The Giants are building for the future, but they also believe they can squeeze much more out of the existing core. And when Bart and Ramos are veterans one day, they want those guys to continue to find new levels, too. As he talked about player development at the big league level, Kapler pivoted and told a story about Bryce Harper, who already had more than 900 games under his belt when he joined Kapler's Phillies last season. 

"Bryce Harper, I think, was influenced heavily by Paco Figueroa, our first base and outfield coach, mostly just because Paco was not concerned about approaching Bryce," Kapler said. "He recognized that Bryce Harper wanted to be coached and wanted to develop, and he was willing to approach. Bryce recognized that so much so that at the end of the year when we were doing our exit meetings, Bryce recognized that Paco had been influential in his career and helped him become a better outfielder and baserunner."

Harper was worth negative-26 Defensive Runs Saved in 2018 according to Fangraphs -- just about the only blemish on his résumé as a free agent -- but was plus-9 in his first season in Philadelphia, a massive improvement. The Giants were actually intent on going that path long before Kapler arrived. When they offered Harper $310 million last year, their existing analytics and coaching staffs had ideas about how they could get more out of Harper defensively with positioning changes. 

Harper's not the only example the Giants will use to sell their vision to veteran players. General manager Scott Harris mentioned Gerrit Cole as another who found new ways to add to his game. 

"Look at the strides he made the last two seasons and now he signed the largest free-agent contract (for a pitcher) in the history of the game," Harris said. "You look at the strides he made when he first burst onto the scene for the Pirates and what he did in Houston. Their coaching staff was largely responsible for the development he saw at the Major League level."

The Astros' staff has gotten a lot of credit for turning Cole into the pitcher the Pirates were expecting when they took him first overall in 2011. Cole had a 3.50 ERA in Pittsburgh and a 2.68 ERA in Houston, where his strikeout rate jumped from 8.4 per nine innings to 13.1. He was worth 15.4 WAR in five seasons with the Pirates and then skyrocketed to 13.4 in two seasons in Houston.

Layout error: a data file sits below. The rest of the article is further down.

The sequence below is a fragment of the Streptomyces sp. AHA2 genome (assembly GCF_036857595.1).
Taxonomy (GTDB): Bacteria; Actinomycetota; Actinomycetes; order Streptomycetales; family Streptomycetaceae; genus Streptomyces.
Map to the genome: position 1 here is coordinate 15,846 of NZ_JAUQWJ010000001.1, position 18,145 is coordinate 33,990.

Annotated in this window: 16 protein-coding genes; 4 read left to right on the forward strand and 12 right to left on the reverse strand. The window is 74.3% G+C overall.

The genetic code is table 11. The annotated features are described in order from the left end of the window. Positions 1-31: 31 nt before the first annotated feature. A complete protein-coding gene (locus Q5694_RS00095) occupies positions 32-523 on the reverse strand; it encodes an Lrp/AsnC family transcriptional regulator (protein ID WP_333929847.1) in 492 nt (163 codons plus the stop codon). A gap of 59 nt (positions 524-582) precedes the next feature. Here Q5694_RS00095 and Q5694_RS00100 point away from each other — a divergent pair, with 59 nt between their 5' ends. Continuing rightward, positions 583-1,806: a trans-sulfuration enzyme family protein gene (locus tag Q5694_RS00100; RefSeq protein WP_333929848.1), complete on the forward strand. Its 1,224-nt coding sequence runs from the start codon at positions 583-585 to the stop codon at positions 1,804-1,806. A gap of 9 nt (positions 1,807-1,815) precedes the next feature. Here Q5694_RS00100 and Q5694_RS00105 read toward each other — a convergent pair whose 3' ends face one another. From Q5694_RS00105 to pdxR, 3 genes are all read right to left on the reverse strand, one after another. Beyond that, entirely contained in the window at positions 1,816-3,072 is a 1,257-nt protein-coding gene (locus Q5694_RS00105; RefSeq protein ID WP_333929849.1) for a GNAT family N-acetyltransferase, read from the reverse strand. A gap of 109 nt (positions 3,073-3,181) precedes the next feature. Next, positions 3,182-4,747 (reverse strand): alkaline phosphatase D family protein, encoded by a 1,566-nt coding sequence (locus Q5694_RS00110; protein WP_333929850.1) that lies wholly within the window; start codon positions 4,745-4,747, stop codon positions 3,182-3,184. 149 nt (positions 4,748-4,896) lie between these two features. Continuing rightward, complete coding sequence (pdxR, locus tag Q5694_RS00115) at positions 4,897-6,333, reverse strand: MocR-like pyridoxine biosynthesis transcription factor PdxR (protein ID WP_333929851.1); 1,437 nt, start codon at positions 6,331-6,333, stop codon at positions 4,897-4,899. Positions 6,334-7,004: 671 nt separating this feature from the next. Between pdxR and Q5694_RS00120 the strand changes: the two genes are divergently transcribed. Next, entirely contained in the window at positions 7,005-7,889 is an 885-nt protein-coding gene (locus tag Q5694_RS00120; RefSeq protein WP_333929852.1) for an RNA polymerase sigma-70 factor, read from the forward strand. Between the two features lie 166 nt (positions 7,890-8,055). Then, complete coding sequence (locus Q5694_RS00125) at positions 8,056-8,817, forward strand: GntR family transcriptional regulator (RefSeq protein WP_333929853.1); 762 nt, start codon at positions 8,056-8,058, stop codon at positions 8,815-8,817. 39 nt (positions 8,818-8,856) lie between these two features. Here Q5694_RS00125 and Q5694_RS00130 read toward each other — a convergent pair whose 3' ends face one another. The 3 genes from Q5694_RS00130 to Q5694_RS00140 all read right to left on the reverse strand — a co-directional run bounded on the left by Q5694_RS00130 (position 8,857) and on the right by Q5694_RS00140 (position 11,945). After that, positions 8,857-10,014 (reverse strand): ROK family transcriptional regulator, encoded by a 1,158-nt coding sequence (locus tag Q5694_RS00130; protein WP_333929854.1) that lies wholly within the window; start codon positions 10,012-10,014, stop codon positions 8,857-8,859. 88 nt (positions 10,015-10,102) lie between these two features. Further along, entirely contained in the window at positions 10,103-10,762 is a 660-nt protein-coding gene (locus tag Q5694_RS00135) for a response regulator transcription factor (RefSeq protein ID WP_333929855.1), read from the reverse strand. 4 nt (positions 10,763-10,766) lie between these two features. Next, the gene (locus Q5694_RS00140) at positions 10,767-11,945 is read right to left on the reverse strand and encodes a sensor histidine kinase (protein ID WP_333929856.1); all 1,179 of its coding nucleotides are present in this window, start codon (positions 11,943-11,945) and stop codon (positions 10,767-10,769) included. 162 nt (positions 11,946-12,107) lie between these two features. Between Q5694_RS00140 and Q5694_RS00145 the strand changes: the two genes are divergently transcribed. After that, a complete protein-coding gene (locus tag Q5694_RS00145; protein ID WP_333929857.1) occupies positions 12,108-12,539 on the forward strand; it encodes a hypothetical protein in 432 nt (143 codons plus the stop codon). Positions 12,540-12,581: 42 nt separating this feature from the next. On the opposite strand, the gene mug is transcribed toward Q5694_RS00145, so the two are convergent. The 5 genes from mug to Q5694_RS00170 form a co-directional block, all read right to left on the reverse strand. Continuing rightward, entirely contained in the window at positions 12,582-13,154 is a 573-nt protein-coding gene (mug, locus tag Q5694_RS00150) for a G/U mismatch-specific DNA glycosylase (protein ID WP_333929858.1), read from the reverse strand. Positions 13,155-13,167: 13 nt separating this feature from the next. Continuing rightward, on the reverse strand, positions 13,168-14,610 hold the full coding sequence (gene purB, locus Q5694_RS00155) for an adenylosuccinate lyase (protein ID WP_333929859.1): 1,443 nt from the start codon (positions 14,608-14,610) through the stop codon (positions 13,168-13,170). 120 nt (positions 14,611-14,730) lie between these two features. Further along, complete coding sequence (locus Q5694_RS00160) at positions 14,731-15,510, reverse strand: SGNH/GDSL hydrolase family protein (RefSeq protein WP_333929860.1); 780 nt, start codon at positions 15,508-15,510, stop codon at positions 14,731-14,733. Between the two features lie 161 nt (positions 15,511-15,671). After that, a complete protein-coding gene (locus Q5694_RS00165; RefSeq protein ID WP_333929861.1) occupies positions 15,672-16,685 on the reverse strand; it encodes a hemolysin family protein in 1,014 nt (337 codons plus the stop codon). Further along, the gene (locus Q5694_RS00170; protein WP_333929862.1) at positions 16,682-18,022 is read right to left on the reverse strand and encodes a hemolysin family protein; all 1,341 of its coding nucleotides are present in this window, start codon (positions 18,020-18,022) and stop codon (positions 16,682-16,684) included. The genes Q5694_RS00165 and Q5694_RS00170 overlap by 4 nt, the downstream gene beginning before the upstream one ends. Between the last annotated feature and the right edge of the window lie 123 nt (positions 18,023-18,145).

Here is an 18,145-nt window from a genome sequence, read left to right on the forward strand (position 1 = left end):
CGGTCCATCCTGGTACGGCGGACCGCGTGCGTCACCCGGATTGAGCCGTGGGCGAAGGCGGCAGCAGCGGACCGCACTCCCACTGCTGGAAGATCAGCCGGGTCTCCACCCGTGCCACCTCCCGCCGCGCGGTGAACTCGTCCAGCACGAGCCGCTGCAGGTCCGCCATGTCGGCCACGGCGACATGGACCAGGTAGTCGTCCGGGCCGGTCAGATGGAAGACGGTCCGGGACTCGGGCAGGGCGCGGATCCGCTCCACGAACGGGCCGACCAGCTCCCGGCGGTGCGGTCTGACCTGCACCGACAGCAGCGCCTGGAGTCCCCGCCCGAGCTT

[RELATED: Kershaw believes Dodgers signing MadBum would be 'great']

Kapler and Harris are not walking into an organization that has a Harper or Cole, but they believe their new coaching staff and player-development methods can get the most out of existing talent. That'll be a focus in spring training, and the conversations have already begun with some veterans. Kapler, who mentioned J.D. Martinez as another example of late-career adjustments, said he has spoken to Posey multiple times since getting hired. 

"I think that a lot of established successful Major Leaguers want to get better and sometimes they don't know how," Kapler said. "In some cases, it's because coaches haven't approached them because they don't want to break something that's working well, but I think those days are gone and I think players crave having coaches approach them and ask them to make changes."

Dodgers signing Madison Bumgarner would be 'great,' Clayton Kershaw says

Dodgers signing Madison Bumgarner would be 'great,' Clayton Kershaw says

Despite what Giants fans want to believe, Madison Bumgarner and Clayton Kershaw are friends.

Before many Giants-Dodgers games over the years, they could be seen talking on the field, in plain sight of everyone.

So it should come as any surprise that Kershaw would love to have Bumgarner on the Dodgers.

"I love Bum," Kershaw said Friday at a Dodgers holiday event according to Dodgers Nation. "If we signed him, that’d be great."

NBC Sports Bay Area's Alex Pavlovic reported Thursday, citing sources, that the Dodgers and Bumgarner have a mutual interest in a deal.

Bumgarner in Dodger blue is the worst nightmare for Giants fans. But it's a real possibility with Los Angeles missing out on top free agent Gerrit Cole.

[RELATED: Padres reportedly looking at Bumgarner]

Kershaw hasn't been able to bring a World Series to Los Angeles on his own, so of course, he would love for a postseason hero to come help him end the Dodgers' title drought.